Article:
We tend to be very interested in trivia about people: How old are they? Where are they from? What do they do for a living? Where did they study? Are they married? Do they have children? And on and on. When it comes to figures that naturally hold some kind of authority, be it an MD or lawyer; a philosopher, historian or anthropologist; a mathematician, particle physicist or astronomer; we tend to be even more interested in their credentials. But credentials do not tell us much, really.
For me, authority and respect can only and must come from a clearly evident competence, and an obviously apparent understanding of the subject matter. This has nothing to do with credentials that can so easily blind us into gullibility and intellectual submissiveness. Nevertheless, I respond here to our general fascination for trivia, and try to satisfy the curiosity you may have about the author of this blog, at least partly.
Born in Ottawa, Canada in October 1972 to a Bulgarian mother and French Canadian father who met in the mid-sixties as PhD students in Paris, and married there in 1969. Grew up in Hull (Quebec) for the first 11 years, then moved to Ottawa (Ontario) in grade 6 and completed both primary (Francojeunesse) and high school (De-la-Salle) there. Moved to Montreal (Quebec) at 18 to attend McGill University. Started in 1991 and finished in 1996, taking 5 years instead of 4 to complete a bachelor’s degree in Physics in order to also do course work in Philosophy and History.
Travelled overland from Paris to Kathmandu over the course of 5-6 months from the fall of 1996: one month in Istanbul, a few weeks on the western and southern coastal regions of Turkey, two weeks in Iran, three weeks in Pakistan, one month in Dharamsala, a couple of weeks travelling on foot in the Himalayan foothills, and a few weeks in Nepal.
Came back in the Spring of 1997, married Kristin in August 1998, and we had Laurent in October of the same year. Worked at Canmet, Natural Resources Canada in Bells Corners, until the summer of 2000. Started an MSc in experimental Particle Physics at Carleton University in the fall of 2000, and finished two years later having defended a thesis on the search for extra dimensions with the Atlas Forward Calorimeter installed at the LHC at Cern.
Moved to Paris, France, started a PhD in High Energy Astrophysics in October 2002, and defended the thesis on the study of the Galactic Centre and its supermassive black hole, Sgr A*, at X-ray and Gamma-ray energies in May 2006. Hired by the European Space Agency, where I still work, in July to start work on October 1, 2006 at ESAC near Madrid in Spain as an Operation Scientist on the International Gamma-ray Astrophysics Laboratory (INTEGRAL).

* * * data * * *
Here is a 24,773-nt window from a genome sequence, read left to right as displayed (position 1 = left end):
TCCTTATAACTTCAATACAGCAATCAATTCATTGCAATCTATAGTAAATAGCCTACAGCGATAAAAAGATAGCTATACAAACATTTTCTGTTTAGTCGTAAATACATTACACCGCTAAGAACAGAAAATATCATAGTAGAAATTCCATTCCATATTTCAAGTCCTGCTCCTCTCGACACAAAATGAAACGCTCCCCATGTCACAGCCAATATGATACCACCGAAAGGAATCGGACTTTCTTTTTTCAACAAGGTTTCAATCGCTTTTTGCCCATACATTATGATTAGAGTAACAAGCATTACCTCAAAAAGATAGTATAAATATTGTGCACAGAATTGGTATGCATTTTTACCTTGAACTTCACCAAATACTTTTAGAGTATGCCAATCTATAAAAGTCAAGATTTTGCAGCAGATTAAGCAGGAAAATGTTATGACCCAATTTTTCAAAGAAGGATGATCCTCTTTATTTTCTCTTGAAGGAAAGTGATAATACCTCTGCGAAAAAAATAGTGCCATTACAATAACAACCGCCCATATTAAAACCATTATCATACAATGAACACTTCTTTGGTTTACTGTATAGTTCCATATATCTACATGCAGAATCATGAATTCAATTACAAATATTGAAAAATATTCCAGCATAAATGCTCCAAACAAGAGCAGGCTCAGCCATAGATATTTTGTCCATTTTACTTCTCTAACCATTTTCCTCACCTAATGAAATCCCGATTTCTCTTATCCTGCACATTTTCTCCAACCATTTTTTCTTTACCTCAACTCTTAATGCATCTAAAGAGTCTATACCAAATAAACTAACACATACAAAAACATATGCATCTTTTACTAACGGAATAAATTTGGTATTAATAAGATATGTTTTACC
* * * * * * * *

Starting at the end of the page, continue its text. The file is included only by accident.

Why am I doing this blog?
We know so much about physiology and biochemistry, about glands and hormones, about enzymes and specialised proteins, about amino and fatty acids, and so much more. We know everything we need to be in perfect health and live long, happy, disease-free lives. Ignorance causes us to suffer from suboptimal health. Can we imagine a world of happy, healthy, radiant, disease-free environments and people, together living peaceful, caring, productive, and fulfilling lives? I’d like to think it possible.
This world is truly amazing and awe inspiring: such fine details, such intricacy, such complexity, such beauty and simplicity, all at once, and in each thing, naturally interwoven with every other thing. I feel so extremely grateful to be able to witness it, feel it with all my senses, and all of my being every day. It is such a gift, such a rare gift, such a incredibly precious opportunity that we have to be here, alive on this and with this living planet Earth orbiting the Sun, a single star, one of hundreds of billions of stars in the Milky Way, one of hundreds of billions of galaxies in this visible universe, this planet which as far as we can probe has no equals anywhere in its wonderful ability to sustain complex organic life.
It makes me sad to see unhealthy people, sickly people, depressed and unhappy people all around. To see people getting sicker and fatter with each passing day, with each meal and each drink, killing themselves. Suffering a little more week after week, and year after year, unknowingly and matter-of-factly, as if that’s just the way it is, as if that’s how things are supposed to be, until the end, typically rather sudden, sometimes in their 60’s or 70’s, but much too often in their 50’s, 40’s or even 30’s. And all this suffering caused by plain ignorance, just because we don’t know; all this suffering, preventable and unnecessary; all this untold amount of collective and global suffering for nothing.
Doing something about it is up to each one of us, but at the heart of it, if we don’t know, we can’t make informed choices. When we do know, however, I think that the right choices—the health-promoting, the disease-alleviating, the healthful choices—present themselves to us naturally, simply and obviously.